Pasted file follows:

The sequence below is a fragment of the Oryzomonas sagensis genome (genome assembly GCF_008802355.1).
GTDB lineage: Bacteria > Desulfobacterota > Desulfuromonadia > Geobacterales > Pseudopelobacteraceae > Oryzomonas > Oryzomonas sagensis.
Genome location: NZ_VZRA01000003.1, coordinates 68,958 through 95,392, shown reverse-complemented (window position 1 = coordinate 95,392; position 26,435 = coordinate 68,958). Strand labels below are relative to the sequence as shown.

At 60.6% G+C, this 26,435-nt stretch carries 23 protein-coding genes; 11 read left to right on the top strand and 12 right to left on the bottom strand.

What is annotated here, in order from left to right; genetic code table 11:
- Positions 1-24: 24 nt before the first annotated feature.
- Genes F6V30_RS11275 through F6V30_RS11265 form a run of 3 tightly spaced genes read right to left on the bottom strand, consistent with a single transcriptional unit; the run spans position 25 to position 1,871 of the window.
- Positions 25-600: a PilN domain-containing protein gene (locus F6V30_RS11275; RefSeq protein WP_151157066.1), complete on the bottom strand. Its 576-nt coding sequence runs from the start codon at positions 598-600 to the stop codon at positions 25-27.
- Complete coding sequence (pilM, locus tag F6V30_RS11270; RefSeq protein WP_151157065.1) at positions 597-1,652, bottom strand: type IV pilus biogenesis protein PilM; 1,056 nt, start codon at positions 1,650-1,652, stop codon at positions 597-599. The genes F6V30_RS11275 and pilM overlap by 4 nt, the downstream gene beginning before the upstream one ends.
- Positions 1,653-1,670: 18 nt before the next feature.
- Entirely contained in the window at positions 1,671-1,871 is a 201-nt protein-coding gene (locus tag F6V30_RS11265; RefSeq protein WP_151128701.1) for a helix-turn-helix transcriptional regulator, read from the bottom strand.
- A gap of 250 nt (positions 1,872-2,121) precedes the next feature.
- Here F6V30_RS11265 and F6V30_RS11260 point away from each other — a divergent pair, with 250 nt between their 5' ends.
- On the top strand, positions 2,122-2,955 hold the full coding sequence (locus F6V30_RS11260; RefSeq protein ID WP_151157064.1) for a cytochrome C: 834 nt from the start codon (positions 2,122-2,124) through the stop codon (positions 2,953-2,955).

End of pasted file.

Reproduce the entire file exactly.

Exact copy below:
The sequence below is a fragment of the Oryzomonas sagensis genome (genome assembly GCF_008802355.1).
GTDB lineage: Bacteria > Desulfobacterota > Desulfuromonadia > Geobacterales > Pseudopelobacteraceae > Oryzomonas > Oryzomonas sagensis.
Genome location: NZ_VZRA01000003.1, coordinates 68,958 through 95,392, shown reverse-complemented (window position 1 = coordinate 95,392; position 26,435 = coordinate 68,958). Strand labels below are relative to the sequence as shown.

At 60.6% G+C, this 26,435-nt stretch carries 23 protein-coding genes; 11 read left to right on the top strand and 12 right to left on the bottom strand.

What is annotated here, in order from left to right; genetic code table 11:
- Positions 1-24: 24 nt before the first annotated feature.
- Genes F6V30_RS11275 through F6V30_RS11265 form a run of 3 tightly spaced genes read right to left on the bottom strand, consistent with a single transcriptional unit; the run spans position 25 to position 1,871 of the window.
- Positions 25-600: a PilN domain-containing protein gene (locus F6V30_RS11275; RefSeq protein WP_151157066.1), complete on the bottom strand. Its 576-nt coding sequence runs from the start codon at positions 598-600 to the stop codon at positions 25-27.
- Complete coding sequence (pilM, locus tag F6V30_RS11270; RefSeq protein WP_151157065.1) at positions 597-1,652, bottom strand: type IV pilus biogenesis protein PilM; 1,056 nt, start codon at positions 1,650-1,652, stop codon at positions 597-599. The genes F6V30_RS11275 and pilM overlap by 4 nt, the downstream gene beginning before the upstream one ends.
- Positions 1,653-1,670: 18 nt before the next feature.
- Entirely contained in the window at positions 1,671-1,871 is a 201-nt protein-coding gene (locus tag F6V30_RS11265; RefSeq protein WP_151128701.1) for a helix-turn-helix transcriptional regulator, read from the bottom strand.
- A gap of 250 nt (positions 1,872-2,121) precedes the next feature.
- Here F6V30_RS11265 and F6V30_RS11260 point away from each other — a divergent pair, with 250 nt between their 5' ends.
- On the top strand, positions 2,122-2,955 hold the full coding sequence (locus F6V30_RS11260; RefSeq protein ID WP_151157064.1) for a cytochrome C: 834 nt from the start codon (positions 2,122-2,124) through the stop codon (positions 2,953-2,955).